Bread for the World Action on Event Center funding

Next Monday, Nov.16, the Sioux Falls city council will receive the report from the Event Center Task Force. Whether or not you want a new event center, we hope you will agree that the plan should not ask for the funding to come from struggling families, elderly, disabled people, nursing homes, etc, which it will, if sales tax is the choice for the funding.

1. Can you come to city council next Monday? 7pm, 10th & Dakota

2. Will you contact the council before that meeting?

The city council could ask the task force to reconsider their funding option and bring back to the council a plan that does not tax basic necessities.

• There is a movement afoot to ask the state legislature to allow cities to raise their sales taxes for new city projects (such as this event center in Sioux Falls).
• Bread for the World takes no position on whether to build new city projects, only on the method of their funding.
• We oppose an increase in sales tax that would have the net effect of raising the cost of living for low- and middle-income people.
• Sales tax in South Dakota applies to many basic necessities, including food, heat and electric bills, baby formula, baby diapers, car repairs, nursing home food and supplies, and thus, higher sales tax would raise the cost of living.
• Cities have other funding options. The tax on hotels and restaurants comes immediately to mind (called bed-board-and-booze tax). These other options would take longer, but most big buildings are not paid for in 3 to 4 years.
• South Dakota is a low-wage state (at the bottom with Mississippi). Many South Dakota households with low-incomes and middle-incomes do not have extra money to spare for higher taxes, meaning the higher tax would cut into their basic necessities.
• South Dakota’s tax structure is terribly regressive already (the state and local tax burden falling harder on the lower incomes than those more well off), and higher sales tax would make this tax structure even more regressive. [For a graph on this, go to In the section “PDF resources”, the graph is item #9.]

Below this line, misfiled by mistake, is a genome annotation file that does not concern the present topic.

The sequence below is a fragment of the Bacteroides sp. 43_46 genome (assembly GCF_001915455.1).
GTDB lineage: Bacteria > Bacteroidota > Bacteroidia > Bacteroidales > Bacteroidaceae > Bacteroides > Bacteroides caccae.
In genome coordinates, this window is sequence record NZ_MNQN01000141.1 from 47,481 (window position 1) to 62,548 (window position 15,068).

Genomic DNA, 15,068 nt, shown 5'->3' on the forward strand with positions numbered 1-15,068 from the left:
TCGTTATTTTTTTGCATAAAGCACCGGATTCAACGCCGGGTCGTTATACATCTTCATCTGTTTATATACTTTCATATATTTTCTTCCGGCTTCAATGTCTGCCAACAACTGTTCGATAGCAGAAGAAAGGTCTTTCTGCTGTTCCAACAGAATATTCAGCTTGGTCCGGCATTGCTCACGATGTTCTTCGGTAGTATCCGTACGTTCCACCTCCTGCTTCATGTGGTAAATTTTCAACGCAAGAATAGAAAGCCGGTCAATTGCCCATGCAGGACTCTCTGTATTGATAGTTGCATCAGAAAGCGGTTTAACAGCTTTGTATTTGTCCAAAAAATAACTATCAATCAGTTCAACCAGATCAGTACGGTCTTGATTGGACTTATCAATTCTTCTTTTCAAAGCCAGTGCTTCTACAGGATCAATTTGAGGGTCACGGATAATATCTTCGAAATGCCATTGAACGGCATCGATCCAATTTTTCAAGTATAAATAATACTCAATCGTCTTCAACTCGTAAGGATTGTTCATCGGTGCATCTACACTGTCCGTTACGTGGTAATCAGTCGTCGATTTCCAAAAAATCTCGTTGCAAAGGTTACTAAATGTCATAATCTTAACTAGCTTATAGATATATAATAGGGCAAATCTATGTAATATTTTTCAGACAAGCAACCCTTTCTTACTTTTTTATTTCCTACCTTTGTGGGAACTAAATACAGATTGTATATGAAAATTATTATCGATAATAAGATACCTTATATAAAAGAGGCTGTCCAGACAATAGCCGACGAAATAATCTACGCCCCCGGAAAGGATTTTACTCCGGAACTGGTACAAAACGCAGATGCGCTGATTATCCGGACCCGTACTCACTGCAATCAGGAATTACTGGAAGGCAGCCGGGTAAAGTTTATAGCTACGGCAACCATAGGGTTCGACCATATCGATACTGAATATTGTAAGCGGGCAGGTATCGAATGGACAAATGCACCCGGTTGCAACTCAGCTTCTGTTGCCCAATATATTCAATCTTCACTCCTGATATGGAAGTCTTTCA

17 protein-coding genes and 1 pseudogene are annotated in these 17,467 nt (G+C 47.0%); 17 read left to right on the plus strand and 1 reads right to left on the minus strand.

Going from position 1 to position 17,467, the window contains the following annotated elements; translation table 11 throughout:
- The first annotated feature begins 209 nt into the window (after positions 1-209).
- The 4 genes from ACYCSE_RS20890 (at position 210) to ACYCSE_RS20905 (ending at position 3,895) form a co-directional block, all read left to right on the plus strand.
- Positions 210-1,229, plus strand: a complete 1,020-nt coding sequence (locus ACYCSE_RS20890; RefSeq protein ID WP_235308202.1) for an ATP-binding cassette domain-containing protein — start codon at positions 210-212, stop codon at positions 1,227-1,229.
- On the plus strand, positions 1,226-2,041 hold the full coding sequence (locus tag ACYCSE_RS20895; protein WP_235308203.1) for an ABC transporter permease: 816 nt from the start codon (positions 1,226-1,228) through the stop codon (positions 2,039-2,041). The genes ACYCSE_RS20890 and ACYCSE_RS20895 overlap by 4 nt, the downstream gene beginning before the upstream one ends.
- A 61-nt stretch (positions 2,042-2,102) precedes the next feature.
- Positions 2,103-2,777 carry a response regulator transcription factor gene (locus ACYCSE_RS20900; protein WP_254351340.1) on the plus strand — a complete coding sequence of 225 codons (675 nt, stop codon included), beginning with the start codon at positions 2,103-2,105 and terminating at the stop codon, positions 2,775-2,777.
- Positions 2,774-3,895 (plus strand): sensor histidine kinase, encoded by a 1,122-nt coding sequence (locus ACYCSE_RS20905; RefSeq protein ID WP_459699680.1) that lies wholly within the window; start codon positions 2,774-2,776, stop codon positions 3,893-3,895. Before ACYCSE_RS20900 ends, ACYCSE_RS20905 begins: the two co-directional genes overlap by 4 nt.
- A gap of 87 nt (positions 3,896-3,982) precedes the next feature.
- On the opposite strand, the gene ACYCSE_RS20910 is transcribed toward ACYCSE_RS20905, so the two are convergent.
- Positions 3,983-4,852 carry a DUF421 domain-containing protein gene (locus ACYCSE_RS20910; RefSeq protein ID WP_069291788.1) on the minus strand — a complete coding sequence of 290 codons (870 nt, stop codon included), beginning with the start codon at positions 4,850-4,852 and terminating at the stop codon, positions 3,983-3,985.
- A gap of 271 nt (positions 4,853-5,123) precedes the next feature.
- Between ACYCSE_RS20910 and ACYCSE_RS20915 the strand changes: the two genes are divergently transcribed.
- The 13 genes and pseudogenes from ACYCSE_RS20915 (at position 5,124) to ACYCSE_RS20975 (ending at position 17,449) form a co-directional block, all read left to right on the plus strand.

•  Special projects should not be funded on the backs of hungry children, struggling families, the elderly, the disabled, and nursing homes.

Below is the contact info.  Let’s take the privilege to speak up for people who need our voices.

“If you think you’re too small to be effective, then you’ve never been to bed with a mosquito.” -Anita Roddick

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You can leave one message for all the council at 367-8080
You can send one letter and ask that it be copied for all the council. Address: 235 W 10 St, Sioux Falls 57104
Kenny Anderson, PO Box 7402, 57117, 367-8809, 261-5132-h
De Knudson, 2100 E Slaten Ct, 57103, 367-8111, 338-9431-h
Vernon Brown, 1220 S Phillips Ave, 57105, 367-8809, 339-0084-h
Pat Costello, 108 W St Andrews Dr, 57108, 367-8114, 334-6942-h
Gerald Beninga, 4205 S Lewis, 57103, 367-8109, 339-1921-h
Greg Jamison, 6300 Grand Prairie Dr, 57108, 367-8819, 361-9500-h
Bob Litz, 615 S Grange, 57104, 367-8115, 331-4409-h
Kermit Staggers, 616 Wiswall Pl, 57105, 367-8112, 332-0357-h
Mayor Munson, 224 W 9th St, 57104, 367-7200, 336-6987-h

Mayor Munson <>

1 comment so far ↓

#1 Plaintiff Guy on 11.10.09 at 4:33 pm

The new Iowa casino will be only 10 miles east from I-229. They will have an events center for 1200. It’s only 3 miles further east to food/clothes tax free Minnesota. More commercial (hotels, stores) will sprout up around the casino. Route 60 is 4 lanes into Minneapolis and will someday bypass Sioux Falls toward Omaha. The biggest variable, all can be accomplished without Sioux Falls zoning corruption and kickbacks. The convention center concept needs a new review. A new mayor with a renovated democratic council could decide against it in favor of construction and support for the new Iowa megacommunity.